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The Rapha + POC Ventral Lite is an extremely light helmet, and realistically that is the reason you'd buy one. Its performance doesn't really suffer – it's comfortable and airy – and it's a good looking lid. If you want maximum features or head protection it's probably not the one for you, though. Check out others in our guide to the best cycling helmets.
Tipping the scales at 188g, this is, I think, the second-lightest helmet we've ever tested, behind the Limar Ultralight which pips it by 13 grams. And light is really the goal here, above anything else.
'Every aspect of the helmet, from the adjustment system and straps to the liner and shell, are optimized for protection at the lowest weight possible,' says Rapha. And that's evident in the build. In an era of helmets that have become more enclosed in the pursuit of aero gains, this one feels like it's mostly holes. The retention system and the webbing straps are pared back to the minimum, as is the internal padding. Such is the attention to weight saving that if you want the grippy eyewear garage stickers to keep your sunnies safe, then you're going to need to stick them on yourself.
The helmet construction is similar to most: EPS foam formed around a structural shell with protective external panels added in-mould. For this helmet the shell design has been tweaked to allow a lighter density of EPS foam to be used, reducing weight a touch.
As I've already mentioned, there's plenty of ventilation, with 20 vents in the helmet along with internal air channels to guide airflow across your head and out of the ports at the back.
It's a very breezy helmet in use, so it'd be great for summiting those alpine cols in the summer heat, but in South West England in the winter I needed another layer underneath to keep the ice cream headaches at bay on the chilly morning starts.
I found the fit to be pretty good. The retention system is minimal but works well; I'd have liked to be able to sit it slightly lower at the back, but it felt secure.
Rapha/POC have done away with any adjustability where the helmet straps meet the chin loop. Normally you'd find some kind of junction there to tweak the fit but on the Ventral Lite everything's just sewn together. I didn't find it an issue, and the lightweight straps are very comfy, but it's worth noting if you habitually have to tweak a helmet's stock fit to get it to sit right.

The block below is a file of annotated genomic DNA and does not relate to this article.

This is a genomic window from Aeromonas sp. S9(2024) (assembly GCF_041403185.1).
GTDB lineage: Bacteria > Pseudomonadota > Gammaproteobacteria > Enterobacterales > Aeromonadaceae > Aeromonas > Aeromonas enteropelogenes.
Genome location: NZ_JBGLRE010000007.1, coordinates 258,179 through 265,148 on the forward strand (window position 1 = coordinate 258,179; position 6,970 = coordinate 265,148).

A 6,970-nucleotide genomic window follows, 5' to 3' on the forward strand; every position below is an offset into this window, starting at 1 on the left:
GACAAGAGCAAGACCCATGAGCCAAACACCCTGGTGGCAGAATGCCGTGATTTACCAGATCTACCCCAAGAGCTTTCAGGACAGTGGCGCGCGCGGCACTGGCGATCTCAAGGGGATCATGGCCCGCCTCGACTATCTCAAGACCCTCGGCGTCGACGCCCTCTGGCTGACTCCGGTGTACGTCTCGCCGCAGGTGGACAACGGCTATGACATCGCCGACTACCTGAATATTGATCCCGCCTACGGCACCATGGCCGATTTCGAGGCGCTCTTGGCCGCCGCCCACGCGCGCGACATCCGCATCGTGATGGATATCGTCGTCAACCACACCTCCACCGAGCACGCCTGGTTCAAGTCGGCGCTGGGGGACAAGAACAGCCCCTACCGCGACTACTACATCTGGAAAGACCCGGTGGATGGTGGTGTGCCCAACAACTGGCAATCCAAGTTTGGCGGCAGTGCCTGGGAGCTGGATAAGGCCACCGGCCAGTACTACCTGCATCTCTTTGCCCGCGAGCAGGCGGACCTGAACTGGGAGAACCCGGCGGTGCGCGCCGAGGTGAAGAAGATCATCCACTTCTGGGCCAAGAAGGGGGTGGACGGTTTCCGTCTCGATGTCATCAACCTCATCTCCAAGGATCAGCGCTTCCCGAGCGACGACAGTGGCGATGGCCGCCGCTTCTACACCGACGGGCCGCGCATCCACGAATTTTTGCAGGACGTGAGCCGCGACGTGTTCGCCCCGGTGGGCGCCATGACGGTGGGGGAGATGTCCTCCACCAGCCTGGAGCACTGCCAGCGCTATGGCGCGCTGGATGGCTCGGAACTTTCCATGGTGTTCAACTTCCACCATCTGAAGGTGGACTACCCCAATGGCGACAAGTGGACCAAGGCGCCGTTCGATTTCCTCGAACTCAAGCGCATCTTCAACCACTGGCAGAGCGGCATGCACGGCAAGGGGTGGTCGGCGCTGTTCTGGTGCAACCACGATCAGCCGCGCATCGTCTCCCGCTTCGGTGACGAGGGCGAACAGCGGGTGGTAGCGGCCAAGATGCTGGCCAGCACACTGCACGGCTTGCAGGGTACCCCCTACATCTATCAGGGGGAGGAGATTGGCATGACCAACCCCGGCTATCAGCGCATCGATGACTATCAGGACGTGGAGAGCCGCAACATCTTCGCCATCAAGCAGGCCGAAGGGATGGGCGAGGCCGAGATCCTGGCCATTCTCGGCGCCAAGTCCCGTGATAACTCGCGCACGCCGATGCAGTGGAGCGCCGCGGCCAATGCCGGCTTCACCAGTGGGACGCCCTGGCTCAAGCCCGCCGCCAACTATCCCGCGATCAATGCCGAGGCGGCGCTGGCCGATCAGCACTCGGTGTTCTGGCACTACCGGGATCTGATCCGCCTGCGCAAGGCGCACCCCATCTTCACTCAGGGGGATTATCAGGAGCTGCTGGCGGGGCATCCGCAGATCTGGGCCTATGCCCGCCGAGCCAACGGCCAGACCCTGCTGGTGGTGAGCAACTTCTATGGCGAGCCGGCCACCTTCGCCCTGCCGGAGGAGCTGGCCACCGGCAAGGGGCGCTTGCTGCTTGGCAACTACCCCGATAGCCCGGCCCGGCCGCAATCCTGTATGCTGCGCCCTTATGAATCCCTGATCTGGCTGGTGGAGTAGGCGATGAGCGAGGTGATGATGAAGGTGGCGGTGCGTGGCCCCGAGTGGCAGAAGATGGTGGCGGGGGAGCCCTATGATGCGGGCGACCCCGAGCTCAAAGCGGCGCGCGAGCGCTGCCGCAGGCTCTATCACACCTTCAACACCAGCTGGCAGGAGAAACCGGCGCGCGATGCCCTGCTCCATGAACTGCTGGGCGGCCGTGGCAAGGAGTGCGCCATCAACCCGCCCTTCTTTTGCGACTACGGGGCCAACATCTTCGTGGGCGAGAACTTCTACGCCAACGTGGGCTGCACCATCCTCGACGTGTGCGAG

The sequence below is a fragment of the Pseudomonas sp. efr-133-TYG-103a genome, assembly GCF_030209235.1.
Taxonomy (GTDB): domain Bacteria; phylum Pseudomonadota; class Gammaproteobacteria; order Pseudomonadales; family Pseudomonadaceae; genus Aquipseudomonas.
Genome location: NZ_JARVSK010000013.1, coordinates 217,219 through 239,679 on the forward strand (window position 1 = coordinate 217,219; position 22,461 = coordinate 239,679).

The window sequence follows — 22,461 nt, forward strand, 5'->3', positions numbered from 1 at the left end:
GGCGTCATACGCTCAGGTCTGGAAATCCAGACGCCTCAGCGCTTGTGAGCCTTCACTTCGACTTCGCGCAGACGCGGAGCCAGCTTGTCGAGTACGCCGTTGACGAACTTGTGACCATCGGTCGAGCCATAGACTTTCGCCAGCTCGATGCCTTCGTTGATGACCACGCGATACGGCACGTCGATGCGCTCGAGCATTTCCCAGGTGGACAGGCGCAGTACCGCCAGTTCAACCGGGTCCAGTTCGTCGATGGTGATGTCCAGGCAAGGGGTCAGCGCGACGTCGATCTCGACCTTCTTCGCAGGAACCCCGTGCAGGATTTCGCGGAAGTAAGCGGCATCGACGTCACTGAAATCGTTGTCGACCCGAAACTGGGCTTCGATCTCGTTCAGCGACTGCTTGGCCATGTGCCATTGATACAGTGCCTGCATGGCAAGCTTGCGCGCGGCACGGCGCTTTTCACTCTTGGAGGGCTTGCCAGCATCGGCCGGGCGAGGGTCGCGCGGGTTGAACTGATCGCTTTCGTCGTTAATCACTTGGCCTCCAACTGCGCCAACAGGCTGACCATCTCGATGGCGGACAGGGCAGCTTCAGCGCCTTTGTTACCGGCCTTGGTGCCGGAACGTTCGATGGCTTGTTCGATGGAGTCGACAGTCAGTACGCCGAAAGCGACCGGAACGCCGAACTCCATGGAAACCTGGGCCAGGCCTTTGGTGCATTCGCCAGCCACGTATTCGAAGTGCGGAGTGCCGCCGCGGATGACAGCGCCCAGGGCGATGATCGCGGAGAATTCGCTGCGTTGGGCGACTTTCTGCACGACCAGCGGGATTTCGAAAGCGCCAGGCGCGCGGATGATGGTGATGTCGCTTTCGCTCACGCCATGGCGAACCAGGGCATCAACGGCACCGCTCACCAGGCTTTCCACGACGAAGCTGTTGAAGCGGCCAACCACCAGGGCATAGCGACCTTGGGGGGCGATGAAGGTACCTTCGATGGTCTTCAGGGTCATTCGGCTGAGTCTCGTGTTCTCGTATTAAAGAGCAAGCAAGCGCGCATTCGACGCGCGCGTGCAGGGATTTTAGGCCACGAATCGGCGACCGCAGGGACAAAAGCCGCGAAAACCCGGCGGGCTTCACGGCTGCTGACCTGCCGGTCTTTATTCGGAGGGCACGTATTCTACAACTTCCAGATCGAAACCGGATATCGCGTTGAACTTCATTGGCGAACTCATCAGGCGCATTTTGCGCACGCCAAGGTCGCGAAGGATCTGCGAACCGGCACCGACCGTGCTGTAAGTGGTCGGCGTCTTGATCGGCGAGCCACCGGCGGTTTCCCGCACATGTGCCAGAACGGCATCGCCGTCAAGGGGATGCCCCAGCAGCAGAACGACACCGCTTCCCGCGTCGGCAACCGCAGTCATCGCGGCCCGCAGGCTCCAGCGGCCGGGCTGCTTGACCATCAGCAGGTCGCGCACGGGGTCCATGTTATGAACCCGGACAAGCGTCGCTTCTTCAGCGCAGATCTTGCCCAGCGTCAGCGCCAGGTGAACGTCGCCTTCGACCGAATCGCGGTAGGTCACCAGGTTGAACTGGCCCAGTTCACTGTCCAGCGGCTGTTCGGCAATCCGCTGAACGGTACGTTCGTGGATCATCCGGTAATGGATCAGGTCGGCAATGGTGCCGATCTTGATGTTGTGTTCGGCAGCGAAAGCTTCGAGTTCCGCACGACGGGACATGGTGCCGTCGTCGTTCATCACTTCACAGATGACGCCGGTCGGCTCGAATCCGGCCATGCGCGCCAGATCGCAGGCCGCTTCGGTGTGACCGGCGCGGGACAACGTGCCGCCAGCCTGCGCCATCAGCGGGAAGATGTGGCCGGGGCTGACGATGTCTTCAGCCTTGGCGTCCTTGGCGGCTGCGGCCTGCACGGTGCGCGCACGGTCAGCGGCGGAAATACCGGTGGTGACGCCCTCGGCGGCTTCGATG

I didn't fit the eyewear garage stickers, saving precious grams, but I found my sunnies stayed in the helmet pretty effectively anyway.
And overall I was happy with the Ventral Lite: it genuinely is noticeably lighter in use than my normal helmets, a Lazer Z1 MIPS that's about 275g and an Abus Macator MIPS that's just over 300g. It looks good too, with pretty neutral styling that would probably work in any scenario from a road race to a bit of bikepacking.
I did fall off my bike and bang my head when I was wearing this helmet – albeit at 2mph leaving a cafe (don't ask) – and suffered no ill effects from it. To my head, anyway; sadly, I'd neglected to put on my collarbone helmet that day.
In terms of protection, different territories have different standards, and they test for slightly different things, and the thresholds vary. It's not that unusual for manufacturers to make different versions of a helmet. POC offers the Ventral Lite in both US CPSC and AUS/NZ versions on its own website, both of which are heavier at around 230-240g for a medium size; helmets with those certifications do tend to be heavier. If you want the Rapha version, it's the EN-certified one, which is the lightest of the lot. Like I said right at the start: it's all about weight, this one.
Many cyclists are obsessed with saving weight, and it always will be thus. And this is a lid for those at the bleeding edge of that. If you're a national-level hillclimber, for example, and you want a really, REALLY light helmet now that you're required to wear one, this would fit the bill perfectly.
But for basically everyone else, my advice would be to weigh those gainz off against price, and what a helmet's supposed to do for you.